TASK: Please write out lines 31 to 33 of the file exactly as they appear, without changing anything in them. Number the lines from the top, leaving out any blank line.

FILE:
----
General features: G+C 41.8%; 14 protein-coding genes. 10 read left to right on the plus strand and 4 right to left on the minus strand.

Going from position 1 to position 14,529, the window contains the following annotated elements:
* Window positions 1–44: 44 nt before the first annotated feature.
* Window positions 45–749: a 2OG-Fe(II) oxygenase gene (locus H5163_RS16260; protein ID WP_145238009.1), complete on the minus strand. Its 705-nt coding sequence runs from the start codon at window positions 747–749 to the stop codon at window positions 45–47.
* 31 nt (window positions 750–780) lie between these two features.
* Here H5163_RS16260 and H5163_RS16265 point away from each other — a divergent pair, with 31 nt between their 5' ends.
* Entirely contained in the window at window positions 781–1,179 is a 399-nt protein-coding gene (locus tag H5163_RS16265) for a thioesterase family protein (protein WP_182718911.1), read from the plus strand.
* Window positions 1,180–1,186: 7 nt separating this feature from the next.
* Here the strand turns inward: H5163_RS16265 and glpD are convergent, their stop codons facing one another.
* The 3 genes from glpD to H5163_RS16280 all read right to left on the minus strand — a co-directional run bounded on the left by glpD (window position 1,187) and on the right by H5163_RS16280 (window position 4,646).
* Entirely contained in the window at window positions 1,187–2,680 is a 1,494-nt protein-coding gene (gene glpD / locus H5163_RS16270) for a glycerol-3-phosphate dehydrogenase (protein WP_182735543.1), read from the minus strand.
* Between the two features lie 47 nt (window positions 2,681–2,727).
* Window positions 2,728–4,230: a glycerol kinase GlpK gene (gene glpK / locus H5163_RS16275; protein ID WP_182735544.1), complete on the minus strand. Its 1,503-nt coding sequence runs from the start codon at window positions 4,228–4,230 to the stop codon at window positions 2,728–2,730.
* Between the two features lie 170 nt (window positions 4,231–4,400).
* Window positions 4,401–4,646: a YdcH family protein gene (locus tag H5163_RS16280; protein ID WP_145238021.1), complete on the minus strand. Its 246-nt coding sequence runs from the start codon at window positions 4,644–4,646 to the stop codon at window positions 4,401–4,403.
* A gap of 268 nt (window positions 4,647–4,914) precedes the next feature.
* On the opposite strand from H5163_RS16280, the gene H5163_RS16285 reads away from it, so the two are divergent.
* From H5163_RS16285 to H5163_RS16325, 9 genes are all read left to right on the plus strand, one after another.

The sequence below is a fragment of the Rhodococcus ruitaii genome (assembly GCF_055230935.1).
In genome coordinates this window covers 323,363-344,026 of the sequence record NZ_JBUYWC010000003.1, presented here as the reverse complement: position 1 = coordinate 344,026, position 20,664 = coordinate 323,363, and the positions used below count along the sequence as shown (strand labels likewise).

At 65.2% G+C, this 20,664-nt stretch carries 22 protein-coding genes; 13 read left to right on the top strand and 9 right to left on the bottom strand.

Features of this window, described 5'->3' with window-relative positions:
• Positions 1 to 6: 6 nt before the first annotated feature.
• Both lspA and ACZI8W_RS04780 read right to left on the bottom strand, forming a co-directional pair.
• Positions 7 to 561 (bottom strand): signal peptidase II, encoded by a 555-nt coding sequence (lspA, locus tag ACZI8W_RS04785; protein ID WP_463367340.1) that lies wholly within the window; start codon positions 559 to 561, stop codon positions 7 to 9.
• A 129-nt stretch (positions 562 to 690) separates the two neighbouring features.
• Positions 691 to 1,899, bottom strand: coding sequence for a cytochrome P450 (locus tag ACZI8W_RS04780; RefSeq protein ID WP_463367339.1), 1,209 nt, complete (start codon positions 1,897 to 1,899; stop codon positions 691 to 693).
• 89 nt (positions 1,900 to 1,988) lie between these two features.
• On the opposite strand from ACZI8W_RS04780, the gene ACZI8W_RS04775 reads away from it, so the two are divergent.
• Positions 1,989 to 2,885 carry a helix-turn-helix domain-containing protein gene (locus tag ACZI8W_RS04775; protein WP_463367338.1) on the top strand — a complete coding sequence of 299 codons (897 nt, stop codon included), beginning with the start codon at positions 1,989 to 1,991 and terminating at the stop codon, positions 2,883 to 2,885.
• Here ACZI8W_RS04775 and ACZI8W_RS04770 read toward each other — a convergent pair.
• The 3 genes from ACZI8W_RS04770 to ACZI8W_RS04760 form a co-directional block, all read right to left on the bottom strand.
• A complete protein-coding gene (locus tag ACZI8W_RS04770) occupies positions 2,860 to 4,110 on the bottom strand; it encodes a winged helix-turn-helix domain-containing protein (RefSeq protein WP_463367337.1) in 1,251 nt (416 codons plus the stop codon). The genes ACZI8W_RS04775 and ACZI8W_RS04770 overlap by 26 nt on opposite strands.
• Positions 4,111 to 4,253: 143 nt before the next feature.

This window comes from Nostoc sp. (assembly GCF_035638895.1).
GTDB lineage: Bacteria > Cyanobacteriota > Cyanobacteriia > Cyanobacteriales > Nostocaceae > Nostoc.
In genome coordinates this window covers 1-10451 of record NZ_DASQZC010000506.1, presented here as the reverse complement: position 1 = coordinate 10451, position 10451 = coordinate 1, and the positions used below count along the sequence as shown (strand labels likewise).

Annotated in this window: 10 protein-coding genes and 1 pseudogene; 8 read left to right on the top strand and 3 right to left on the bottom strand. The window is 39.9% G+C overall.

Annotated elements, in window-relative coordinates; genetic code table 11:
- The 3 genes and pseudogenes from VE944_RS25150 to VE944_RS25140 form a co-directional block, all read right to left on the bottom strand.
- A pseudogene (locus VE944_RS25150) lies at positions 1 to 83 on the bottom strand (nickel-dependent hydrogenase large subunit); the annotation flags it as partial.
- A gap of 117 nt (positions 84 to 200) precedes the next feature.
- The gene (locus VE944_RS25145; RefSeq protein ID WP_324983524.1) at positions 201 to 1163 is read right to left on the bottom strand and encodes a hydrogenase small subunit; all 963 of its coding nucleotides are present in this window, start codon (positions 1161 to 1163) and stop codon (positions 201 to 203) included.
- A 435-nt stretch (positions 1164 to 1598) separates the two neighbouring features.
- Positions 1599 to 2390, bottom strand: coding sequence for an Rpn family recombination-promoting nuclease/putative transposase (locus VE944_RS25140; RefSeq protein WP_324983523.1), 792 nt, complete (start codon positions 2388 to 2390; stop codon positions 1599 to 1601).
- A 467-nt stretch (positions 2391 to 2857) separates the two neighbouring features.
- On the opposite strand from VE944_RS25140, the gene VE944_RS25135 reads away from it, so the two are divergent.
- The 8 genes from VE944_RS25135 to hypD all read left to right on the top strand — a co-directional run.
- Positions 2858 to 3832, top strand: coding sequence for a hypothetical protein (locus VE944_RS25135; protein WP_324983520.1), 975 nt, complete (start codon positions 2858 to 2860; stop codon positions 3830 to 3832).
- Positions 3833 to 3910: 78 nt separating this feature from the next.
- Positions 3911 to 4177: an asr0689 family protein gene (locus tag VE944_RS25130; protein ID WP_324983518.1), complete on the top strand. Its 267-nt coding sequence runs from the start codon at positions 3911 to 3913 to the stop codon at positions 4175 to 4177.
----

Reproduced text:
• Here ACZI8W_RS04775 and ACZI8W_RS04770 read toward each other — a convergent pair.
• The 3 genes from ACZI8W_RS04770 to ACZI8W_RS04760 form a co-directional block, all read right to left on the bottom strand.
• A complete protein-coding gene (locus tag ACZI8W_RS04770) occupies positions 2,860 to 4,110 on the bottom strand; it encodes a winged helix-turn-helix domain-containing protein (RefSeq protein WP_463367337.1) in 1,251 nt (416 codons plus the stop codon). The genes ACZI8W_RS04775 and ACZI8W_RS04770 overlap by 26 nt on opposite strands.